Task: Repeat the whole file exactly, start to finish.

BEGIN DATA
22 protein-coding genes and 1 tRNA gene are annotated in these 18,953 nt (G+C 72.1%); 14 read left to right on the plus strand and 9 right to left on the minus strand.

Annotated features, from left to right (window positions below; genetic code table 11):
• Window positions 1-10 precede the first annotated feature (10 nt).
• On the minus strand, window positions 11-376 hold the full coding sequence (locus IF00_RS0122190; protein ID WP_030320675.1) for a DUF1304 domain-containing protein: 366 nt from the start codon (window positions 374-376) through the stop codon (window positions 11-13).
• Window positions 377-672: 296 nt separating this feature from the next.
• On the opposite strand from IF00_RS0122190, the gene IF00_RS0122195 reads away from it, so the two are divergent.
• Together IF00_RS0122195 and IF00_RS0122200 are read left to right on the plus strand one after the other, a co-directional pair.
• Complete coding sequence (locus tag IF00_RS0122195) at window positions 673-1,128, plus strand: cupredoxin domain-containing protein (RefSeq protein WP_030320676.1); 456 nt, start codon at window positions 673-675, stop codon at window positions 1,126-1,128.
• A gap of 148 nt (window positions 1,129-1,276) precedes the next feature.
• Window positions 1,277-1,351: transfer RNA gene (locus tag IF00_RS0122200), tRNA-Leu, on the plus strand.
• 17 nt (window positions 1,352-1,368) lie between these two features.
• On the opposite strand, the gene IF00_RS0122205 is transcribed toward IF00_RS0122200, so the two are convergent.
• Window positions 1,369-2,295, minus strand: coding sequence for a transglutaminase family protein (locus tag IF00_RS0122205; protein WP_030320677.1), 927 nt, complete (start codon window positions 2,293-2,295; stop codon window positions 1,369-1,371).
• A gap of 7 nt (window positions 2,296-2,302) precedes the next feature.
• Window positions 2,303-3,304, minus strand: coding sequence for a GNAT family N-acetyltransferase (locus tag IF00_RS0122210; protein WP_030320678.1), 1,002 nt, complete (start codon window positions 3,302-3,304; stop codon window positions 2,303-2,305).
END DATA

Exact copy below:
22 protein-coding genes and 1 tRNA gene are annotated in these 18,953 nt (G+C 72.1%); 14 read left to right on the plus strand and 9 right to left on the minus strand.

Annotated features, from left to right (window positions below; genetic code table 11):
• Window positions 1-10 precede the first annotated feature (10 nt).
• On the minus strand, window positions 11-376 hold the full coding sequence (locus IF00_RS0122190; protein ID WP_030320675.1) for a DUF1304 domain-containing protein: 366 nt from the start codon (window positions 374-376) through the stop codon (window positions 11-13).
• Window positions 377-672: 296 nt separating this feature from the next.
• On the opposite strand from IF00_RS0122190, the gene IF00_RS0122195 reads away from it, so the two are divergent.
• Together IF00_RS0122195 and IF00_RS0122200 are read left to right on the plus strand one after the other, a co-directional pair.
• Complete coding sequence (locus tag IF00_RS0122195) at window positions 673-1,128, plus strand: cupredoxin domain-containing protein (RefSeq protein WP_030320676.1); 456 nt, start codon at window positions 673-675, stop codon at window positions 1,126-1,128.
• A gap of 148 nt (window positions 1,129-1,276) precedes the next feature.
• Window positions 1,277-1,351: transfer RNA gene (locus tag IF00_RS0122200), tRNA-Leu, on the plus strand.
• 17 nt (window positions 1,352-1,368) lie between these two features.
• On the opposite strand, the gene IF00_RS0122205 is transcribed toward IF00_RS0122200, so the two are convergent.
• Window positions 1,369-2,295, minus strand: coding sequence for a transglutaminase family protein (locus tag IF00_RS0122205; protein WP_030320677.1), 927 nt, complete (start codon window positions 2,293-2,295; stop codon window positions 1,369-1,371).
• A gap of 7 nt (window positions 2,296-2,302) precedes the next feature.
• Window positions 2,303-3,304, minus strand: coding sequence for a GNAT family N-acetyltransferase (locus tag IF00_RS0122210; protein WP_030320678.1), 1,002 nt, complete (start codon window positions 3,302-3,304; stop codon window positions 2,303-2,305).